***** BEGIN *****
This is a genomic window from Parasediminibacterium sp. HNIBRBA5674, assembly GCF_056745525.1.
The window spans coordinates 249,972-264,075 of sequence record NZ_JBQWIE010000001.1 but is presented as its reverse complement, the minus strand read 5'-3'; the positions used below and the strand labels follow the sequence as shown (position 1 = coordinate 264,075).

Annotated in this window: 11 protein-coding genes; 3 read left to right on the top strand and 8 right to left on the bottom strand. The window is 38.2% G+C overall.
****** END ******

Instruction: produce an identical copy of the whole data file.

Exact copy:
This is a genomic window from Parasediminibacterium sp. HNIBRBA5674, assembly GCF_056745525.1.
The window spans coordinates 249,972-264,075 of sequence record NZ_JBQWIE010000001.1 but is presented as its reverse complement, the minus strand read 5'-3'; the positions used below and the strand labels follow the sequence as shown (position 1 = coordinate 264,075).

Annotated in this window: 11 protein-coding genes; 3 read left to right on the top strand and 8 right to left on the bottom strand. The window is 38.2% G+C overall.